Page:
So San Diego was “the Wisconsin of the West” before Wisconsin elected Scott Walker. And, of course, the Right has been on the march in San Diego ever since. The emergence of Carl DeMaio, a pure product of the right-wing think tanks, as a leading mayoral candidate is the logical extension of this move from the right to the hard right. Anyone who thinks that DeMaio’s lust for pension busting is uniquely local doesn’t understand how the assault on public employee pensions and the public sector as a whole fits into the larger strategy and goals of the American Right.
Once you eliminate public pensions you enshrine the idea that everyone’s retirement security is best dealt with by market forces. It shouldn’t take a leap of imagination to see how the same arguments about the sustainability of public pensions logically extend to Social Security—the big enchilada for the privatization movement. For those who do not believe government’s legitimate role is to be a buffer against the excesses of the marketplace, the current austerity rocks. It opens the door to a radical downsizing of our social safety net.
For the hard right, unquestioned faith in the marketplace as the only legitimate sphere of social life borders on the religious. In a world where the rule of the dollar is supreme, compassion isn’t just passé, it’s a moral flaw of sorts. Just as a century ago Andrew Carnegie argued in “The Gospel of Wealth” that the distance between the palace of the millionaire and the cottage of the laborer was evidence of our progress as a civilization, the contemporary Right rails against any effort to “punish success” by taxing the rich.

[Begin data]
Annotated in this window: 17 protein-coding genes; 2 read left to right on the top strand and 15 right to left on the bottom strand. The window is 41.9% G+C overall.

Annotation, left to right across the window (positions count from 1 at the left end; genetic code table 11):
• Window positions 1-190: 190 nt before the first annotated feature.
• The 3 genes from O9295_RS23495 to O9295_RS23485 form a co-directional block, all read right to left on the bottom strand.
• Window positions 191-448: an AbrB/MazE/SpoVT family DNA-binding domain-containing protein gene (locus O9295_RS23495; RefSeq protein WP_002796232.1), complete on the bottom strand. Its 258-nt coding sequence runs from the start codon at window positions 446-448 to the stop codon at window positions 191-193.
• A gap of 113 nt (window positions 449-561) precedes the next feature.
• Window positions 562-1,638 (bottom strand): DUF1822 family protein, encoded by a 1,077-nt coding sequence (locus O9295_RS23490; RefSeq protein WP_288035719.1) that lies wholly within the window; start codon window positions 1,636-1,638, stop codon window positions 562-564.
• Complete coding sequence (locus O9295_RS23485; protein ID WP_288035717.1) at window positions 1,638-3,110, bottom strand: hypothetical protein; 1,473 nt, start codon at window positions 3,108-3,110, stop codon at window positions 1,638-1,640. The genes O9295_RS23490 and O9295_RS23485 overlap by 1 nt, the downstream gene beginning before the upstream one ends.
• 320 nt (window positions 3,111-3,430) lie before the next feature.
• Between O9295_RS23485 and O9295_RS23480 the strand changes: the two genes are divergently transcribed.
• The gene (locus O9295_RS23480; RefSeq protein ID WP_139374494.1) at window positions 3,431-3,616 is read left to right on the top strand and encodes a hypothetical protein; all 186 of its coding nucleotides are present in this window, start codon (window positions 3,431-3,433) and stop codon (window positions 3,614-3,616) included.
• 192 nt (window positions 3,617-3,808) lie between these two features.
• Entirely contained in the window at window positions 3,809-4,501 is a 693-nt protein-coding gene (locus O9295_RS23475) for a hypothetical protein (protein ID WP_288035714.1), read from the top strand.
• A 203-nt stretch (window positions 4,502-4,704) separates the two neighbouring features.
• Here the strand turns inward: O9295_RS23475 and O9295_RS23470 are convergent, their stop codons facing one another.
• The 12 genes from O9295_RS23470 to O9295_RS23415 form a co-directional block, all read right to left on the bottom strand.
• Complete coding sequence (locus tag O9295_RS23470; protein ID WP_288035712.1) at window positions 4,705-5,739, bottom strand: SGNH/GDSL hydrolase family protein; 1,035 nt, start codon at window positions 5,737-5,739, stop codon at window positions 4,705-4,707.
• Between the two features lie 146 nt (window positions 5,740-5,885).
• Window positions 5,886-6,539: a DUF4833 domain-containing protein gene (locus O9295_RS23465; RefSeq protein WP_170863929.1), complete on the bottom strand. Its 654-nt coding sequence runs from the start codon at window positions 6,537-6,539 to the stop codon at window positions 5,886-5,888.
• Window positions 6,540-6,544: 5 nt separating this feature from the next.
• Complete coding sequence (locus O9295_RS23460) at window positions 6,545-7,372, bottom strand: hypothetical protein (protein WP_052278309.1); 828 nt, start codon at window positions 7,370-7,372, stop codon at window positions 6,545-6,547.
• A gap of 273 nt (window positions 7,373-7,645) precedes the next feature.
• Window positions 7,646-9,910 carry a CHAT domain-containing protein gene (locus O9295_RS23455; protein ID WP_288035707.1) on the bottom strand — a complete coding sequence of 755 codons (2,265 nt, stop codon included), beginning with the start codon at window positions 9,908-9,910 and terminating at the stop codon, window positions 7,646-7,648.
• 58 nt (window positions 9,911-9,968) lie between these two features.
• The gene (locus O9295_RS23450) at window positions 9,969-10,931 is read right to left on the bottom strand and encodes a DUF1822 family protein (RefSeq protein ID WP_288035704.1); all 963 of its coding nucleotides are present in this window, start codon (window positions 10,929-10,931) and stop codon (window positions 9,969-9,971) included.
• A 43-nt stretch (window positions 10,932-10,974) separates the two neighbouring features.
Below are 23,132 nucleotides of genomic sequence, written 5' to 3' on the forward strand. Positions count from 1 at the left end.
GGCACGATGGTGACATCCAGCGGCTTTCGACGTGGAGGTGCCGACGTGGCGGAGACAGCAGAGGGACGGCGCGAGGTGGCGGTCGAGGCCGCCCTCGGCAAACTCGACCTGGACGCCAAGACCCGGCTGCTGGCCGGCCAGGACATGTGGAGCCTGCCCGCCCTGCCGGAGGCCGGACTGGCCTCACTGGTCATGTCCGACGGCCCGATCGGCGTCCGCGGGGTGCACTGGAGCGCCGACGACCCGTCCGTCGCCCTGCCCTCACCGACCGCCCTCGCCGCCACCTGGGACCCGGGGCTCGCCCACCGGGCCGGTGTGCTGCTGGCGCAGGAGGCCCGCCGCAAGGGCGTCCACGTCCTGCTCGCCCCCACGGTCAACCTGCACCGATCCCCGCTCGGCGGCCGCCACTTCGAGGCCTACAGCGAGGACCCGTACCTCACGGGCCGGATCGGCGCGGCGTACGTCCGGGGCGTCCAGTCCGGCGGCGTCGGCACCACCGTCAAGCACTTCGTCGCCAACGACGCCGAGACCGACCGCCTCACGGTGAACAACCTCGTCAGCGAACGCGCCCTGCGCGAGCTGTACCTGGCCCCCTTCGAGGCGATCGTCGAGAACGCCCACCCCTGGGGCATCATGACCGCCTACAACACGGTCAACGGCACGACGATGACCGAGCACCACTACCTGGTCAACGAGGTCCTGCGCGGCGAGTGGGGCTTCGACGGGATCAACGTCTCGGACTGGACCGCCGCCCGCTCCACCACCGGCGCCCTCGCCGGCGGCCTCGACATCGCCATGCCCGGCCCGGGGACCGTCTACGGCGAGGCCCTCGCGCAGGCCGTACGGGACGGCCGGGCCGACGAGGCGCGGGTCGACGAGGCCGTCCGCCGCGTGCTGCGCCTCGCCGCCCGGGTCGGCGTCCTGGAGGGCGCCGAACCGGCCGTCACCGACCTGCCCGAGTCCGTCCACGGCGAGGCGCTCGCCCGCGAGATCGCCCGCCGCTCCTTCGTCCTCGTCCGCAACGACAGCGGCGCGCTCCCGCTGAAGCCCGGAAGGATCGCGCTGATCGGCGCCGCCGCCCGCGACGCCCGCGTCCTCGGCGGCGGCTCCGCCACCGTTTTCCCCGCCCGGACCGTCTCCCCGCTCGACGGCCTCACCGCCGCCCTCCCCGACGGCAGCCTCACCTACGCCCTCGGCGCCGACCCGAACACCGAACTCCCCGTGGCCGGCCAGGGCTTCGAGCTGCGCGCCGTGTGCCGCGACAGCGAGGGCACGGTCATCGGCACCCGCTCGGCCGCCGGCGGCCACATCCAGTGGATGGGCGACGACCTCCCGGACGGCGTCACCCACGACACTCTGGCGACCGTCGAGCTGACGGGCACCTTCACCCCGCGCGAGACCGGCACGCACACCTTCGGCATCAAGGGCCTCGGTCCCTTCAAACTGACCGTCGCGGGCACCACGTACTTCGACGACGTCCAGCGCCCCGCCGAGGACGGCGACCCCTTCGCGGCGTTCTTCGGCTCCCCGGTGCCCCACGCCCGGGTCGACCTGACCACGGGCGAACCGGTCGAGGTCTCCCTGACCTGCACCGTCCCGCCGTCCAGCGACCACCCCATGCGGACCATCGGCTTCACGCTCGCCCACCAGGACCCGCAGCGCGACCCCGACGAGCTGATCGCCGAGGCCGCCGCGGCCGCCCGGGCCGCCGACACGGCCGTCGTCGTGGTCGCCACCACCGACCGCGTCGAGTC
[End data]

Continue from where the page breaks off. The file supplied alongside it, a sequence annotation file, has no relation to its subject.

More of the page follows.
If you judge the GOP by their actions, it is clear that they think that the folks who need to pay are not the rich but those who work for or sometimes need government—whether they be public employees, students, the elderly, the needy, the sick, or any citizen who believes that taxes are the price we pay for a civilized society with a decent infrastructure and quality public services. That’s why pension busting, cuts-only budgets, and privatization are the stock in trade of the Right because they don’t believe in “hand-outs” or asking those who have benefited the most from our society to sacrifice a little for the public good. That would get in the way of their wealth redistribution project which has seen the richest top 1% of Americans continue to prosper and, in fact, gain wealth while the rest of us have been losing ground. So the tea party crowd is right in a way. It is all about class war—it’s just coming from the top down.
Read more of Jim Miller’s column, “Under the Perfect Sun”